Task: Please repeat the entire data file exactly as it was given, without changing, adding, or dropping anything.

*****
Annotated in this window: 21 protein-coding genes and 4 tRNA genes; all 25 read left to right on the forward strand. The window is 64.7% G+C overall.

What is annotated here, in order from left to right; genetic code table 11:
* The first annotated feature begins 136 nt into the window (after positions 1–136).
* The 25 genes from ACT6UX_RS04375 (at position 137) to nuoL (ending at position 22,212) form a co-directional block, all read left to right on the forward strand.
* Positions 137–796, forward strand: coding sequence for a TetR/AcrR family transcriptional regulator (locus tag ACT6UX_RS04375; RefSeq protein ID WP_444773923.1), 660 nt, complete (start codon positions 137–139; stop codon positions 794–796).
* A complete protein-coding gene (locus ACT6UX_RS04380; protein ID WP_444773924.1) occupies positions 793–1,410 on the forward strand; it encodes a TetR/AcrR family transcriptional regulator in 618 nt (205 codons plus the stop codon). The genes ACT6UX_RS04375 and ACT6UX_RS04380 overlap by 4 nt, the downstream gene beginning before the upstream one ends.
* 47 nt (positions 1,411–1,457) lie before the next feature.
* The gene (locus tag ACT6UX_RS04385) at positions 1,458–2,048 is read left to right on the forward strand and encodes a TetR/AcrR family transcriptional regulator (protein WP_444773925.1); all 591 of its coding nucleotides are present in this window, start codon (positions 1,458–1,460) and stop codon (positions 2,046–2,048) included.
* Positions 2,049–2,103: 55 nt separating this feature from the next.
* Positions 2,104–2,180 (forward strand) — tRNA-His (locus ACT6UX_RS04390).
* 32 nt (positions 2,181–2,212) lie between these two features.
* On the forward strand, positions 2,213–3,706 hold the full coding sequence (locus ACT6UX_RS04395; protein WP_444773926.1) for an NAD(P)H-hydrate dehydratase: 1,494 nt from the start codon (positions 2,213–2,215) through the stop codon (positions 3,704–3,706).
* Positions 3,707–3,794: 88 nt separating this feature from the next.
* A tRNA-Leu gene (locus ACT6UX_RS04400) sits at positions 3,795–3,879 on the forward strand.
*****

Annotated in this window: 21 protein-coding genes and 4 tRNA genes; all 25 read left to right on the forward strand. The window is 64.7% G+C overall.

What is annotated here, in order from left to right; genetic code table 11:
* The first annotated feature begins 136 nt into the window (after positions 1–136).
* The 25 genes from ACT6UX_RS04375 (at position 137) to nuoL (ending at position 22,212) form a co-directional block, all read left to right on the forward strand.
* Positions 137–796, forward strand: coding sequence for a TetR/AcrR family transcriptional regulator (locus tag ACT6UX_RS04375; RefSeq protein ID WP_444773923.1), 660 nt, complete (start codon positions 137–139; stop codon positions 794–796).
* A complete protein-coding gene (locus ACT6UX_RS04380; protein ID WP_444773924.1) occupies positions 793–1,410 on the forward strand; it encodes a TetR/AcrR family transcriptional regulator in 618 nt (205 codons plus the stop codon). The genes ACT6UX_RS04375 and ACT6UX_RS04380 overlap by 4 nt, the downstream gene beginning before the upstream one ends.
* 47 nt (positions 1,411–1,457) lie before the next feature.
* The gene (locus tag ACT6UX_RS04385) at positions 1,458–2,048 is read left to right on the forward strand and encodes a TetR/AcrR family transcriptional regulator (protein WP_444773925.1); all 591 of its coding nucleotides are present in this window, start codon (positions 1,458–1,460) and stop codon (positions 2,046–2,048) included.
* Positions 2,049–2,103: 55 nt separating this feature from the next.
* Positions 2,104–2,180 (forward strand) — tRNA-His (locus ACT6UX_RS04390).
* 32 nt (positions 2,181–2,212) lie between these two features.
* On the forward strand, positions 2,213–3,706 hold the full coding sequence (locus ACT6UX_RS04395; protein WP_444773926.1) for an NAD(P)H-hydrate dehydratase: 1,494 nt from the start codon (positions 2,213–2,215) through the stop codon (positions 3,704–3,706).
* Positions 3,707–3,794: 88 nt separating this feature from the next.
* A tRNA-Leu gene (locus ACT6UX_RS04400) sits at positions 3,795–3,879 on the forward strand.